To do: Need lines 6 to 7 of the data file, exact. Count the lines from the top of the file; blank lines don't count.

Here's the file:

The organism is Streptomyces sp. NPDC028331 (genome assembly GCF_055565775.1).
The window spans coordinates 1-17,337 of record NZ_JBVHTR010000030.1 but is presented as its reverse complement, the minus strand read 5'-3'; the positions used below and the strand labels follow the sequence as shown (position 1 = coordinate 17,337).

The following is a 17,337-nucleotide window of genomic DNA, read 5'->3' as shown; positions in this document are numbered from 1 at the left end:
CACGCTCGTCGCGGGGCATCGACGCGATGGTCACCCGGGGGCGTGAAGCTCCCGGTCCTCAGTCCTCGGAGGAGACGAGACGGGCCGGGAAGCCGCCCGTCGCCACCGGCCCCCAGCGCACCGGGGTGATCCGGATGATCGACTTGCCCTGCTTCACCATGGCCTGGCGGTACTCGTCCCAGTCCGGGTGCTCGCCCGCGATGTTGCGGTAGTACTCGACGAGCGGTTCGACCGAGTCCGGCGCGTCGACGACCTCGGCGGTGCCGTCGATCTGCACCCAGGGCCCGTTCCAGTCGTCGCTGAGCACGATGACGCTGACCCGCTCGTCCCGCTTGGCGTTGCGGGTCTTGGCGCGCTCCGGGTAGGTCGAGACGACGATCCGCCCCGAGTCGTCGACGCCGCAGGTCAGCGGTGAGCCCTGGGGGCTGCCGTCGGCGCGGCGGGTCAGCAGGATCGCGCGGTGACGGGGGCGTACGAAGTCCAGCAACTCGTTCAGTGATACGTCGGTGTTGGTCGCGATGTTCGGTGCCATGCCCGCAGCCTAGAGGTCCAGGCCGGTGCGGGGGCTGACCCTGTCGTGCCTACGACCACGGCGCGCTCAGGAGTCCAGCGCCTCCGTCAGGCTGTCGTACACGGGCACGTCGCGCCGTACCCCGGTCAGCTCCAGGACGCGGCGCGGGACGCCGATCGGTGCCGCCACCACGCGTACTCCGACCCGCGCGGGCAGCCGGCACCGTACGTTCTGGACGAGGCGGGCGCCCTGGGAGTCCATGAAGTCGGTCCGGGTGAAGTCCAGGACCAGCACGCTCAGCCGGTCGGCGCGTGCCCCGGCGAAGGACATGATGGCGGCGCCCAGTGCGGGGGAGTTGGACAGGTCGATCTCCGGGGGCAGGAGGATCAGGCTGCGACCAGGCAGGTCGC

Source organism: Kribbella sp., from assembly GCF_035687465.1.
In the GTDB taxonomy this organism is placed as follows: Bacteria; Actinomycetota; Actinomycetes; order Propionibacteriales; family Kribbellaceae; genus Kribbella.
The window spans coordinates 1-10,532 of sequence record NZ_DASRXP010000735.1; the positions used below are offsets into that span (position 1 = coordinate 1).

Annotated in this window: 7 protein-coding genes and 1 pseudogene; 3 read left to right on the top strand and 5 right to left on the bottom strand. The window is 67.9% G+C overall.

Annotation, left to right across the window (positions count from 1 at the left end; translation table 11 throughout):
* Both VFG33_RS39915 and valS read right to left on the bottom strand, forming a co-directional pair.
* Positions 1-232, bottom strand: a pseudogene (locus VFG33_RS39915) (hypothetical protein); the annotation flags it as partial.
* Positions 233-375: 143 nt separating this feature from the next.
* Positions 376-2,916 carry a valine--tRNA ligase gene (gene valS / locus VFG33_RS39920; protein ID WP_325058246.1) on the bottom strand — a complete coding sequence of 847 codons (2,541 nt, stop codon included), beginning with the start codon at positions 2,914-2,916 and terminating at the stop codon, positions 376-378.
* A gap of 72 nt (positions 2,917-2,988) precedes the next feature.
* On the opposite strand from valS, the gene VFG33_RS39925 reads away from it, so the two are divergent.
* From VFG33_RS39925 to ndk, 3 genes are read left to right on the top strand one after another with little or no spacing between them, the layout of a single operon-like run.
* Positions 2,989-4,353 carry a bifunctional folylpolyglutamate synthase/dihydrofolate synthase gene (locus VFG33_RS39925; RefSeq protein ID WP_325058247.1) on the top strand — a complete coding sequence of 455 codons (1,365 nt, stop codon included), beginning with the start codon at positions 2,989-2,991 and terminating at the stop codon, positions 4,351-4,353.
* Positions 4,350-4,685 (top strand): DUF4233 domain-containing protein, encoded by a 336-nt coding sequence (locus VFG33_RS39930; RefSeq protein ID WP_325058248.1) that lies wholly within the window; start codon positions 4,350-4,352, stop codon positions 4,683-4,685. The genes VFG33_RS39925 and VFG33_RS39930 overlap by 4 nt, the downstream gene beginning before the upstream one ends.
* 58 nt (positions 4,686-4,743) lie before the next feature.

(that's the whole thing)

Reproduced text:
In the GTDB taxonomy this organism is placed as follows: Bacteria; Actinomycetota; Actinomycetes; order Propionibacteriales; family Kribbellaceae; genus Kribbella.
The window spans coordinates 1-10,532 of sequence record NZ_DASRXP010000735.1; the positions used below are offsets into that span (position 1 = coordinate 1).